Occurrence and production[edit]


Neodymium is never found in nature as a free element, but rather it occurs in ores such as monazite and bastnäsite that contain small amounts of all the rare earth metals. The main mining areas are in China, the United States, Brazil, India, Sri Lanka, and Australia. The reserves of neodymium are estimated at about eight million tonnes. Although it belongs to the rare earth metals, neodymium is not rare at all. Its abundance in the Earth's crust is about 38 mg/kg, which is the second highest among rare-earth elements, following cerium. The world's production of neodymium was about 7,000 tonnes in 2004.[12] The bulk of current production is from China, whose government has recently imposed strategic materials controls on the element, raising some concerns in consuming countries and causing skyrocketing prices of neodymium and other rare-earth metals.[14] As of late 2011, 99% pure neodymium was traded in world markets for US$300 to US$350 per kilogram, down from the mid-2011 peak of US$500/kg.[15] The price of neodymium oxide fell from $200/kg in 2011 to $40 in 2015, largely due to illegal production in China which circumvented government restrictions.[16] The uncertainty of pricing and availability have caused particularly Japanese companies to develop permanent magnets and associated electric motors with fewer or no rare earth elements.[17]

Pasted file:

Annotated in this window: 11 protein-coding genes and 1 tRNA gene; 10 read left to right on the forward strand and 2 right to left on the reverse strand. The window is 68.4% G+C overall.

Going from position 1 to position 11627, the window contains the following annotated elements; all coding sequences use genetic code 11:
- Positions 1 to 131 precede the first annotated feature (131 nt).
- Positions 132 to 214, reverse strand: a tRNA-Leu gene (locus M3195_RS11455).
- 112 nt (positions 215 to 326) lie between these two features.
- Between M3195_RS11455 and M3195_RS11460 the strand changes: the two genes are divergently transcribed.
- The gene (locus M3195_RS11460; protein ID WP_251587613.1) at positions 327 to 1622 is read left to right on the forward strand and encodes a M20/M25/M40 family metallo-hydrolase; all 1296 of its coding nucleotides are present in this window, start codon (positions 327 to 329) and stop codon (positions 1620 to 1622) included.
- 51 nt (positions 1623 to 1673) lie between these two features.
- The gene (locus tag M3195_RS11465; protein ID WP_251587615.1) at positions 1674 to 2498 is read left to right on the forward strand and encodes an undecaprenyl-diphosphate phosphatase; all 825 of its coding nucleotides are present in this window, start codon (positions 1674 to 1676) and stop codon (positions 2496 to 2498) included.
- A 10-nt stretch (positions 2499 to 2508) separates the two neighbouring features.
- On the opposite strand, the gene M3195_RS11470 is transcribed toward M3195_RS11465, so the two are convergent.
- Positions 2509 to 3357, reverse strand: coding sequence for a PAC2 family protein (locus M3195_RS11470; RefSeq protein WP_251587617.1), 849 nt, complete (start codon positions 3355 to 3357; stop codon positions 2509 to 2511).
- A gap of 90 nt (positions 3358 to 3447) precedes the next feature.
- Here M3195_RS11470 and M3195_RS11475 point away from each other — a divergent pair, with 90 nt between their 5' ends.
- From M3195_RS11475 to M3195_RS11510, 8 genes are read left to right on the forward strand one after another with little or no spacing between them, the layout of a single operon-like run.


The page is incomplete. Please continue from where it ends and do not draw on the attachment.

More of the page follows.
Neodymium is typically 10–18% of the rare earth content of commercial deposits of the light rare earth element minerals bastnäsite and monazite.[citation needed] With neodymium compounds being the most strongly colored for the trivalent lanthanides, that percentage of neodymium can occasionally dominate the coloration of rare earth minerals—when competing chromophores are absent. It usually gives a pink coloration. Outstanding examples of this include monazite crystals from the tin deposits in Llallagua, Bolivia; ancylite from Mont Saint-Hilaire, Quebec, Canada; or lanthanite from the Saucon Valley, Pennsylvania, United States. As with neodymium glasses, such minerals change their colors under the differing lighting conditions. The absorption bands of neodymium interact with the visible emission spectrum of mercury vapor, with the unfiltered shortwave UV light causing neodymium-containing minerals to reflect a distinctive green color. This can be observed with monazite-containing sands or bastnäsite-containing ore.